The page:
Schreyer Honors College

From Wikipedia, the free encyclopedia
Jump to: navigation, search
Schreyer Honors College
Established 1980
Type Public
Dean Dr. Christian M. M. Brady
Location University Park, Pennsylvania, USA
Campus University Park; Abington
Website Schreyer Honors College
The medal awarded to members of the college at graduation. Fewer than six thousand of these medals have been earned during the college's history.

The Schreyer Honors College (or SHC) is the honors program of the Pennsylvania State University. Founded in 1980 as the University Scholars Program, it was expanded and renamed in 1997 in response to a $30 million gift by William and Joan Schreyer. Schreyer was one of three honors colleges, along with those at Arizona State and Mississippi, to be listed by Reader's Digest in its "America's 100 Best" list published in May, 2005.[1] The current Dean is Christian M. M. Brady. On November 17, 2006, the Schreyers pledged an additional gift of $25 million to the Schreyer Honors College. Having contributed more than $58 million to Penn State, they were the largest family donors in the school's history, prior to the recent donation of $88 million from Terry and Kim Pegula for a new arena.[2][3]

Mission Statement[edit]

The mission of the Schreyer Honors College is to promote:

  • Achieving academic excellence with integrity
  • Building a global perspective
  • Creating opportunities for civic engagement and leadership

Schreyer Honors College Vision:

  • To educate men and women who will have an important and ethical influence in the world, affecting academic, professional, civic, social, and business outcomes.
  • To improve educational practice and to be recognized as a leading force in honors education nationwide.[4]


Enrollment in the Schreyer Honors College is limited to 1,800 students.

Application requirements include excellent high school grades, several essays, strong extracurricular activities, and teacher references. Admission is granted to current Penn State students with strong academic and volunteer credentials during first- or second-year. These students enter the honors college as sophomores or juniors, but are not eligible for the $4,500-per-year academic scholarship. The average SAT score of the incoming class of 2009 was 2075 although SAT scores are only used in the admission process to University Park, and not the Schreyer Honors College. The average high school GPA was 4.00 and the middle 50% ranged between 3.98 and 4.33. The middle 50% of SAT scores ranged from 1980 to 2170. Their 2007 ACT mid 50% is 31-33 composite score.[5] In 2005 the middle 50% of SAT scores for incoming honors students placed the College among all the Ivy Leagues, trailing only Harvard and Princeton.[6]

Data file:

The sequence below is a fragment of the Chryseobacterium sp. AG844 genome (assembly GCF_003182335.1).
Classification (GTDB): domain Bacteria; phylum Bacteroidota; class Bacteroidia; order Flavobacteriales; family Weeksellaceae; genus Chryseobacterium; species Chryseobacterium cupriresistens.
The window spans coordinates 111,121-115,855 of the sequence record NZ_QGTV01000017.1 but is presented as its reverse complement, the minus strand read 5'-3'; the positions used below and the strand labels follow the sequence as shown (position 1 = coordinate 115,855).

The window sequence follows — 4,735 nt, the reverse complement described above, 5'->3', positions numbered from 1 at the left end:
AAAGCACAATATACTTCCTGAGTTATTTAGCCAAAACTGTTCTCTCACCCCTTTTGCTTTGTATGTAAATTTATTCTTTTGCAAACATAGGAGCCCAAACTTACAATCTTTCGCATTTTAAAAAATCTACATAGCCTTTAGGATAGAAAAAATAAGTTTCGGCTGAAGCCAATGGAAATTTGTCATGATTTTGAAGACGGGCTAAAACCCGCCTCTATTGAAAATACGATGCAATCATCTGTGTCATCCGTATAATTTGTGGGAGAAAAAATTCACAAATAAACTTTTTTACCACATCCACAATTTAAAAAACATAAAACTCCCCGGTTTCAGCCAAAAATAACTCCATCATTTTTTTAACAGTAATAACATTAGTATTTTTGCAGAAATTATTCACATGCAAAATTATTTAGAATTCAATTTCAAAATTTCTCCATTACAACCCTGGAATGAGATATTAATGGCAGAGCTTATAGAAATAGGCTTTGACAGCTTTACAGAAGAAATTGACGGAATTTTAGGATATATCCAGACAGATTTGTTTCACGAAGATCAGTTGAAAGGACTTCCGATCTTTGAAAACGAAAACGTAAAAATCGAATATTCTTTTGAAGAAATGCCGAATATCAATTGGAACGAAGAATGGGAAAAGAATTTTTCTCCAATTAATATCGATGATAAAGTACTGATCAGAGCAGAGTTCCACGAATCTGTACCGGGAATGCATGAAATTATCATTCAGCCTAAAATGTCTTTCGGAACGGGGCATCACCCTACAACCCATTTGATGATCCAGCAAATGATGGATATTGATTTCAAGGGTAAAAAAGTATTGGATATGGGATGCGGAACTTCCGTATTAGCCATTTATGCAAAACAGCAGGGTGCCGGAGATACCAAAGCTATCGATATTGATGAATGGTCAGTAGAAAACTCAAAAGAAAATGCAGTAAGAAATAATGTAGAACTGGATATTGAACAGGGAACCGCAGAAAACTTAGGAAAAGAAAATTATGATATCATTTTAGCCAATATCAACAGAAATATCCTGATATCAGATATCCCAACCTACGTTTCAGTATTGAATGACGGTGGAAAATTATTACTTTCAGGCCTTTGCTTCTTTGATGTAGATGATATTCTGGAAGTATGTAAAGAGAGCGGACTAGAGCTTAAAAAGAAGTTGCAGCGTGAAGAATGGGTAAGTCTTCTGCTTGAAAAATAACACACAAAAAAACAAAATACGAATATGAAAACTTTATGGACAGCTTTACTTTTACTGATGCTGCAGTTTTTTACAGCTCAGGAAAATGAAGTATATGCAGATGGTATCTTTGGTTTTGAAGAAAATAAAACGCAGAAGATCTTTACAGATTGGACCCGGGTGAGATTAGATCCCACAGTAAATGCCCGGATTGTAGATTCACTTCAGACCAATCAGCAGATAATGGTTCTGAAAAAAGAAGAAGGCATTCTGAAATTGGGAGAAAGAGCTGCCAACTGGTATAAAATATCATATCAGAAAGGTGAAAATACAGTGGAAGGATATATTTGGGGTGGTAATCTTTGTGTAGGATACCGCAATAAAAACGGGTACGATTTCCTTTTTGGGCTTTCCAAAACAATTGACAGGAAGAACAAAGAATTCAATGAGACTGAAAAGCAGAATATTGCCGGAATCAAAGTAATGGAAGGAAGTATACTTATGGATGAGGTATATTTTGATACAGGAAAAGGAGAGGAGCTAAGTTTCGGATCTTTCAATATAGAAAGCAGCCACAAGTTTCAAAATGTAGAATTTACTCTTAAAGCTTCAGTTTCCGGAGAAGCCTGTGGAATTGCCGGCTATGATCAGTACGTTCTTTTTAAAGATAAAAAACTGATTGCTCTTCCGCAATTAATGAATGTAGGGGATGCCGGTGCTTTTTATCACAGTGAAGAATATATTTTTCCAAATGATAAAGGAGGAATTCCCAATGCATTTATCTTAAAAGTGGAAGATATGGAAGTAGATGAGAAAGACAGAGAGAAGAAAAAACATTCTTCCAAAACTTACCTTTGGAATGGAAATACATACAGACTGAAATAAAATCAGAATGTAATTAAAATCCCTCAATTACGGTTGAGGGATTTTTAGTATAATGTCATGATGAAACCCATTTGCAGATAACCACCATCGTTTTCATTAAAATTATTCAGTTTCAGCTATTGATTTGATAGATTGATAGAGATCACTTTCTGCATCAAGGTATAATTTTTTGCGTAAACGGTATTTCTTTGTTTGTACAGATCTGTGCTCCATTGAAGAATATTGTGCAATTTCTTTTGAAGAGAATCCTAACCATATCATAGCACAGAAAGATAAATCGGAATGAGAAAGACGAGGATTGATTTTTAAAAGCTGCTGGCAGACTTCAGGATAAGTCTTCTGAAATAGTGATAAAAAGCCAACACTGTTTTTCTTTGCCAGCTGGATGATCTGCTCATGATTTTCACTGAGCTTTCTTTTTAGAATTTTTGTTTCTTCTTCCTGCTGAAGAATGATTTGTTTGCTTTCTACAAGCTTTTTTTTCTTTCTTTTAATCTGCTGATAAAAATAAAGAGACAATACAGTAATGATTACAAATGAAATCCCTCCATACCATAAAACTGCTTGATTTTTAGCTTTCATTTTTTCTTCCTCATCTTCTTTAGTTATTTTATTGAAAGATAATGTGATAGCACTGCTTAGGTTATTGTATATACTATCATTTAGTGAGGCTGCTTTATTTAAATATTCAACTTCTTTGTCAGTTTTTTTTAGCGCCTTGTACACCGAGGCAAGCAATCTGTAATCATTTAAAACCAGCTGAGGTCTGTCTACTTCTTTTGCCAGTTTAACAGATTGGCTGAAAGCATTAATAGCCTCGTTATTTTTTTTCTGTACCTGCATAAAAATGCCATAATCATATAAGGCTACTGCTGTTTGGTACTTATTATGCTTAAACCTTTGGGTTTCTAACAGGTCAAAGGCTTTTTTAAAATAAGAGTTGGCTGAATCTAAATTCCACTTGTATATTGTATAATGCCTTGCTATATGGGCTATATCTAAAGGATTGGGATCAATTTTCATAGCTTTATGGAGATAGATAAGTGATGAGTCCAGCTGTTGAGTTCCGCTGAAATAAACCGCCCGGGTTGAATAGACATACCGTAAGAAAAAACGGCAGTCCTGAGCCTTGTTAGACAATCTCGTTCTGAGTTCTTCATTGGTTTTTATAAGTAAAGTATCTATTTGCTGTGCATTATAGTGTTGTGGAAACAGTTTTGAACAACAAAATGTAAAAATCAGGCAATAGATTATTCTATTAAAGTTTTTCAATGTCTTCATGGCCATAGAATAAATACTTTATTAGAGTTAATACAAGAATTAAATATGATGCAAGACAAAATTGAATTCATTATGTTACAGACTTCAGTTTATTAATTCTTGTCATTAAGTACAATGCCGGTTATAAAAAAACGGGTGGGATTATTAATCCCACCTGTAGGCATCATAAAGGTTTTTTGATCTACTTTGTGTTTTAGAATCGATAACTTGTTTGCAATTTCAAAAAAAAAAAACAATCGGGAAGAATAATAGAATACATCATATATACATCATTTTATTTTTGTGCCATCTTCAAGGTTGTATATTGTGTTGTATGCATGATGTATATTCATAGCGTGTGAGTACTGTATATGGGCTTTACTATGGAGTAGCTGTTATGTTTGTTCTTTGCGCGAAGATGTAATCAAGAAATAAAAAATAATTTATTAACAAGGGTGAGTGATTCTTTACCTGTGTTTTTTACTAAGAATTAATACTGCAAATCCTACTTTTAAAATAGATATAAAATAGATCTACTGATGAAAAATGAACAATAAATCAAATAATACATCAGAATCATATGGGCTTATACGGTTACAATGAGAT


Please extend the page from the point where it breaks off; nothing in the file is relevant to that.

As of 2009, newly admitted freshmen scholars must attain a semester GPA of 3.40, or face probation. Students admitted before 2009 are required to maintain a 3.33. Failing to reach this requirement for two consecutive semesters results in dismissal from the program. Honors students are also required to take nine credits of honors classes in each of their first two years (beginning with the class of 2009), and then must take 14 credits of honors courses during their remaining time in the university. In addition, a thesis is required of all seniors as a culmination activity before graduation.


Schreyer Honors College Dean Christian Brady (left) and ex-president Graham Spanier (right), at the Schreyer Honors College medal ceremony on December 17, 2010.

Membership in the SHC has unique benefits. As of 2006, all freshman admitted into the program receive scholarships of $3500 each of their first four years in college, an increase from the $2500 scholarships given to students admitted in previous years.[7] More recently, this guaranteed annual scholarship has been increased to $4000. Most underclassmen Scholars live in a "Living and Learning Community" honors dormitories, including both Atherton Hall and Simmons Hall. The College's Travel Ambassador program provides funding for honors student travel around the world, with gifts often matching the cost of airfare for longer trips with a service or academic focus. Academically, honors students have the benefit of early registration for classes, allowing for competitive placement. Students are offered over 220 honors classes, which are typically smaller and taught by more senior faculty than comparable courses. Additionally, the college offers an opportunity called the Integrated Undergraduate Graduate (IUG) program, which allows exceptional students to pursue their undergraduate and master's degrees concurrently. The IUG program permits students to combine the required honors thesis and graduate thesis into a single thesis for both undergraduate and graduate degrees, as well as allowing students to use some courses towards both degrees in order to graduate in a shorter period of time.


Schreyer honors students come from a variety of backgrounds and are involved in numerous activities on and off campus. Eleven countries and 40 states are represented by scholars, and many of them also participate in other distinguished pep and honor societies. The program is rare in that it allows for participants to major in any field of study offered by the university.


  1. ^ "Schreyer Honors College ranks among America's 100 Best by Reader's Digest". Pennsylvania State University. 2005-04-28. Retrieved 2010-10-06. 
  2. ^ Penn State Live
  3. ^
  4. ^ Schreyer Honors College
  5. ^ brochure.pdf.
  6. ^ Penn State Live
  7. ^ [1]

External links[edit]

Coordinates: 40°47′52″N 77°51′29″W / 40.79771°N 77.85815°W / 40.79771; -77.85815